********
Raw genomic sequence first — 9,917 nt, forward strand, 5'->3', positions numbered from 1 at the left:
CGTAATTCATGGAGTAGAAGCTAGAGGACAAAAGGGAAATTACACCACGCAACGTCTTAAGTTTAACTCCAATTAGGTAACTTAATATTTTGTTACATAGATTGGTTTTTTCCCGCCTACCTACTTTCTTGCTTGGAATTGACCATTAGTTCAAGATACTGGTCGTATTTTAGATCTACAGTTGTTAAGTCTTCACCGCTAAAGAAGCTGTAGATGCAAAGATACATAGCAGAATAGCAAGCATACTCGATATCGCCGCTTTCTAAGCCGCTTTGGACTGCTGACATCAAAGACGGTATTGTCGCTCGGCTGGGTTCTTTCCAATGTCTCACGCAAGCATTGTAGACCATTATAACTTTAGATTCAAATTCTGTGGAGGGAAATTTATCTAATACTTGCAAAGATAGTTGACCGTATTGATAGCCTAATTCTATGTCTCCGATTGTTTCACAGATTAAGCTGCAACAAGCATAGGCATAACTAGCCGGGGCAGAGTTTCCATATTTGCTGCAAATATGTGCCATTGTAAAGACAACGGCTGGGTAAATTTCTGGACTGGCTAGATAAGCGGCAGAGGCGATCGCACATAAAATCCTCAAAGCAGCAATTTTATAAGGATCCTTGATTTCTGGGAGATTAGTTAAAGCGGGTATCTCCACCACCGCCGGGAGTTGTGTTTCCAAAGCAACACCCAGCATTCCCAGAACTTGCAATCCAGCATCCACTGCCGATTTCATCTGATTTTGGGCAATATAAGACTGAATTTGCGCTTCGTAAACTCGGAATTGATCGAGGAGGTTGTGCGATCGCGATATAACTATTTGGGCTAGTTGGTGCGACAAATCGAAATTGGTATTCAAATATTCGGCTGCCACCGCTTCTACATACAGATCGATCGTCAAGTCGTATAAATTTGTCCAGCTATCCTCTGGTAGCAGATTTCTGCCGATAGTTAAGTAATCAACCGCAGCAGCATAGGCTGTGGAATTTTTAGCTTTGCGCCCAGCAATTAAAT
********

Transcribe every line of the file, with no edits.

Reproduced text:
Raw genomic sequence first — 9,917 nt, forward strand, 5'->3', positions numbered from 1 at the left:
CGTAATTCATGGAGTAGAAGCTAGAGGACAAAAGGGAAATTACACCACGCAACGTCTTAAGTTTAACTCCAATTAGGTAACTTAATATTTTGTTACATAGATTGGTTTTTTCCCGCCTACCTACTTTCTTGCTTGGAATTGACCATTAGTTCAAGATACTGGTCGTATTTTAGATCTACAGTTGTTAAGTCTTCACCGCTAAAGAAGCTGTAGATGCAAAGATACATAGCAGAATAGCAAGCATACTCGATATCGCCGCTTTCTAAGCCGCTTTGGACTGCTGACATCAAAGACGGTATTGTCGCTCGGCTGGGTTCTTTCCAATGTCTCACGCAAGCATTGTAGACCATTATAACTTTAGATTCAAATTCTGTGGAGGGAAATTTATCTAATACTTGCAAAGATAGTTGACCGTATTGATAGCCTAATTCTATGTCTCCGATTGTTTCACAGATTAAGCTGCAACAAGCATAGGCATAACTAGCCGGGGCAGAGTTTCCATATTTGCTGCAAATATGTGCCATTGTAAAGACAACGGCTGGGTAAATTTCTGGACTGGCTAGATAAGCGGCAGAGGCGATCGCACATAAAATCCTCAAAGCAGCAATTTTATAAGGATCCTTGATTTCTGGGAGATTAGTTAAAGCGGGTATCTCCACCACCGCCGGGAGTTGTGTTTCCAAAGCAACACCCAGCATTCCCAGAACTTGCAATCCAGCATCCACTGCCGATTTCATCTGATTTTGGGCAATATAAGACTGAATTTGCGCTTCGTAAACTCGGAATTGATCGAGGAGGTTGTGCGATCGCGATATAACTATTTGGGCTAGTTGGTGCGACAAATCGAAATTGGTATTCAAATATTCGGCTGCCACCGCTTCTACATACAGATCGATCGTCAAGTCGTATAAATTTGTCCAGCTATCCTCTGGTAGCAGATTTCTGCCGATAGTTAAGTAATCAACCGCAGCAGCATAGGCTGTGGAATTTTTAGCTTTGCGCCCAGCAATTAAAT